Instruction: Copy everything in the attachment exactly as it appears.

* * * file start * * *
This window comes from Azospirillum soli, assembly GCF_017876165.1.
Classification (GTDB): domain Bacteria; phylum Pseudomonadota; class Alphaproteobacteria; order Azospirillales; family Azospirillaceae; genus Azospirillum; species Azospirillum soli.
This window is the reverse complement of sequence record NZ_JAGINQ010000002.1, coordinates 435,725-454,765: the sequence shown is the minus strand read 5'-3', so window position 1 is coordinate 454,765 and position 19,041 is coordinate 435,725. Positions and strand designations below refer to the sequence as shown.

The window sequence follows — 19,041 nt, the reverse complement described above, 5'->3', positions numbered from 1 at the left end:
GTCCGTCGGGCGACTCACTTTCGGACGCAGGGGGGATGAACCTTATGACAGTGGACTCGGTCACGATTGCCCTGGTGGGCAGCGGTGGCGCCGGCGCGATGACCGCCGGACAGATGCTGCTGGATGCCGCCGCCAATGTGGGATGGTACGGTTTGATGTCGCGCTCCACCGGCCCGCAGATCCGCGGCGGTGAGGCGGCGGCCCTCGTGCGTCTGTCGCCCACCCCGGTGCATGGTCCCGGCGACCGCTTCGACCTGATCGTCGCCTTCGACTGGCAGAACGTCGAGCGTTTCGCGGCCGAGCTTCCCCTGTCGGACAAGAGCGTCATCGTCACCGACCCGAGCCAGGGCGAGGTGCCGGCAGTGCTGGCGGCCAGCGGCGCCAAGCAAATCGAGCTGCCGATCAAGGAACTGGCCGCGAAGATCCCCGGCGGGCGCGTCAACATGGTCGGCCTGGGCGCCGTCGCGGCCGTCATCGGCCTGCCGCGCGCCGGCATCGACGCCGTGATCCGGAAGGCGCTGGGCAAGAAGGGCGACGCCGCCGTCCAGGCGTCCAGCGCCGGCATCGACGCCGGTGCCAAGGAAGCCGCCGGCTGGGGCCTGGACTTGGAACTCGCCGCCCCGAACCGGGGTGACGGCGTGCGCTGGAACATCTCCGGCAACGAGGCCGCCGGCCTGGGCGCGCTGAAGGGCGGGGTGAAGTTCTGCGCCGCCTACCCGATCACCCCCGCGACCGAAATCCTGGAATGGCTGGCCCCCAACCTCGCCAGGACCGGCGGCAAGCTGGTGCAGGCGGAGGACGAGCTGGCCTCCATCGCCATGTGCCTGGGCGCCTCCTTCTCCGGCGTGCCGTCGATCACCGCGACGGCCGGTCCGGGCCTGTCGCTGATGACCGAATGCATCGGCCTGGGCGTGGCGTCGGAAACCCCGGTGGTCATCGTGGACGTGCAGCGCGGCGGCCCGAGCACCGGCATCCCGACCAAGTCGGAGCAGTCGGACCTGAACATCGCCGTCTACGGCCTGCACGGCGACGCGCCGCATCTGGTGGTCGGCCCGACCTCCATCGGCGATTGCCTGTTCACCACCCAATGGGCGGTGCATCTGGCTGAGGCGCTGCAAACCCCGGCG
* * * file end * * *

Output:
This window comes from Azospirillum soli, assembly GCF_017876165.1.
Classification (GTDB): domain Bacteria; phylum Pseudomonadota; class Alphaproteobacteria; order Azospirillales; family Azospirillaceae; genus Azospirillum; species Azospirillum soli.
This window is the reverse complement of sequence record NZ_JAGINQ010000002.1, coordinates 435,725-454,765: the sequence shown is the minus strand read 5'-3', so window position 1 is coordinate 454,765 and position 19,041 is coordinate 435,725. Positions and strand designations below refer to the sequence as shown.

The window sequence follows — 19,041 nt, the reverse complement described above, 5'->3', positions numbered from 1 at the left end:
GTCCGTCGGGCGACTCACTTTCGGACGCAGGGGGGATGAACCTTATGACAGTGGACTCGGTCACGATTGCCCTGGTGGGCAGCGGTGGCGCCGGCGCGATGACCGCCGGACAGATGCTGCTGGATGCCGCCGCCAATGTGGGATGGTACGGTTTGATGTCGCGCTCCACCGGCCCGCAGATCCGCGGCGGTGAGGCGGCGGCCCTCGTGCGTCTGTCGCCCACCCCGGTGCATGGTCCCGGCGACCGCTTCGACCTGATCGTCGCCTTCGACTGGCAGAACGTCGAGCGTTTCGCGGCCGAGCTTCCCCTGTCGGACAAGAGCGTCATCGTCACCGACCCGAGCCAGGGCGAGGTGCCGGCAGTGCTGGCGGCCAGCGGCGCCAAGCAAATCGAGCTGCCGATCAAGGAACTGGCCGCGAAGATCCCCGGCGGGCGCGTCAACATGGTCGGCCTGGGCGCCGTCGCGGCCGTCATCGGCCTGCCGCGCGCCGGCATCGACGCCGTGATCCGGAAGGCGCTGGGCAAGAAGGGCGACGCCGCCGTCCAGGCGTCCAGCGCCGGCATCGACGCCGGTGCCAAGGAAGCCGCCGGCTGGGGCCTGGACTTGGAACTCGCCGCCCCGAACCGGGGTGACGGCGTGCGCTGGAACATCTCCGGCAACGAGGCCGCCGGCCTGGGCGCGCTGAAGGGCGGGGTGAAGTTCTGCGCCGCCTACCCGATCACCCCCGCGACCGAAATCCTGGAATGGCTGGCCCCCAACCTCGCCAGGACCGGCGGCAAGCTGGTGCAGGCGGAGGACGAGCTGGCCTCCATCGCCATGTGCCTGGGCGCCTCCTTCTCCGGCGTGCCGTCGATCACCGCGACGGCCGGTCCGGGCCTGTCGCTGATGACCGAATGCATCGGCCTGGGCGTGGCGTCGGAAACCCCGGTGGTCATCGTGGACGTGCAGCGCGGCGGCCCGAGCACCGGCATCCCGACCAAGTCGGAGCAGTCGGACCTGAACATCGCCGTCTACGGCCTGCACGGCGACGCGCCGCATCTGGTGGTCGGCCCGACCTCCATCGGCGATTGCCTGTTCACCACCCAATGGGCGGTGCATCTGGCTGAGGCGCTGCAAACCCCGGCG